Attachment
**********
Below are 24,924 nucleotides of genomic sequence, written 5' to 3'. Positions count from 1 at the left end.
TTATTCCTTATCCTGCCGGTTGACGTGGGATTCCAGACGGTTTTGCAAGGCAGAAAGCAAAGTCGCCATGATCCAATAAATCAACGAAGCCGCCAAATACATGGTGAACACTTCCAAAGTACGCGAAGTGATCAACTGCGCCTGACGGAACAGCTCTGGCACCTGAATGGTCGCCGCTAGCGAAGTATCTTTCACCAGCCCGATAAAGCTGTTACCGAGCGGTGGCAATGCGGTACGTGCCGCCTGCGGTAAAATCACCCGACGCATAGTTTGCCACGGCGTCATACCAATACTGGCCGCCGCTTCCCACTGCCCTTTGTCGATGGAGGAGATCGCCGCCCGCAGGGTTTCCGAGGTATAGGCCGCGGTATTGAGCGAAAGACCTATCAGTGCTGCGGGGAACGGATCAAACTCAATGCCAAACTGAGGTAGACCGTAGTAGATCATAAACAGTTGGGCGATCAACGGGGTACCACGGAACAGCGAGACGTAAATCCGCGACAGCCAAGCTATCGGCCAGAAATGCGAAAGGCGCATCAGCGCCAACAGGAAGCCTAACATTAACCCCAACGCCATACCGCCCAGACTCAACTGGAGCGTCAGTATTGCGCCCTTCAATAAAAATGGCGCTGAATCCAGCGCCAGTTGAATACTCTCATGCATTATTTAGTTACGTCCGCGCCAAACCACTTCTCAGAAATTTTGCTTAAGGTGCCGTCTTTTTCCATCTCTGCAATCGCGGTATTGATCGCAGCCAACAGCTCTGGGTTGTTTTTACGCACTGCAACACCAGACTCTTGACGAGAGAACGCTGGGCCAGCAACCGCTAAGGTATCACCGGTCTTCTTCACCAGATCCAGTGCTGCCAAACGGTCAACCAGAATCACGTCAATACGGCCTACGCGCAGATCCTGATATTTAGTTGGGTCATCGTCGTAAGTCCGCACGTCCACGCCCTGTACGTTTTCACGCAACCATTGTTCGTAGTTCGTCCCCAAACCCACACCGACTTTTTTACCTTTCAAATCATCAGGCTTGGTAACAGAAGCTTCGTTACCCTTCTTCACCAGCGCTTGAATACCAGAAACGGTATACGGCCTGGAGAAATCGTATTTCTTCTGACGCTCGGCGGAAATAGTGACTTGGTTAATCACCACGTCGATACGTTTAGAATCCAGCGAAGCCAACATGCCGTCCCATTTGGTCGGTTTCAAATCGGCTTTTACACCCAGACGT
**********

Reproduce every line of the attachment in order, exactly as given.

Below are 24,924 nucleotides of genomic sequence, written 5' to 3'. Positions count from 1 at the left end.
TTATTCCTTATCCTGCCGGTTGACGTGGGATTCCAGACGGTTTTGCAAGGCAGAAAGCAAAGTCGCCATGATCCAATAAATCAACGAAGCCGCCAAATACATGGTGAACACTTCCAAAGTACGCGAAGTGATCAACTGCGCCTGACGGAACAGCTCTGGCACCTGAATGGTCGCCGCTAGCGAAGTATCTTTCACCAGCCCGATAAAGCTGTTACCGAGCGGTGGCAATGCGGTACGTGCCGCCTGCGGTAAAATCACCCGACGCATAGTTTGCCACGGCGTCATACCAATACTGGCCGCCGCTTCCCACTGCCCTTTGTCGATGGAGGAGATCGCCGCCCGCAGGGTTTCCGAGGTATAGGCCGCGGTATTGAGCGAAAGACCTATCAGTGCTGCGGGGAACGGATCAAACTCAATGCCAAACTGAGGTAGACCGTAGTAGATCATAAACAGTTGGGCGATCAACGGGGTACCACGGAACAGCGAGACGTAAATCCGCGACAGCCAAGCTATCGGCCAGAAATGCGAAAGGCGCATCAGCGCCAACAGGAAGCCTAACATTAACCCCAACGCCATACCGCCCAGACTCAACTGGAGCGTCAGTATTGCGCCCTTCAATAAAAATGGCGCTGAATCCAGCGCCAGTTGAATACTCTCATGCATTATTTAGTTACGTCCGCGCCAAACCACTTCTCAGAAATTTTGCTTAAGGTGCCGTCTTTTTCCATCTCTGCAATCGCGGTATTGATCGCAGCCAACAGCTCTGGGTTGTTTTTACGCACTGCAACACCAGACTCTTGACGAGAGAACGCTGGGCCAGCAACCGCTAAGGTATCACCGGTCTTCTTCACCAGATCCAGTGCTGCCAAACGGTCAACCAGAATCACGTCAATACGGCCTACGCGCAGATCCTGATATTTAGTTGGGTCATCGTCGTAAGTCCGCACGTCCACGCCCTGTACGTTTTCACGCAACCATTGTTCGTAGTTCGTCCCCAAACCCACACCGACTTTTTTACCTTTCAAATCATCAGGCTTGGTAACAGAAGCTTCGTTACCCTTCTTCACCAGCGCTTGAATACCAGAAACGGTATACGGCCTGGAGAAATCGTATTTCTTCTGACGCTCGGCGGAAATAGTGACTTGGTTAATCACCACGTCGATACGTTTAGAATCCAGCGAAGCCAACATGCCGTCCCATTTGGTCGGTTTCAAATCGGCTTTTACACCCAGACGT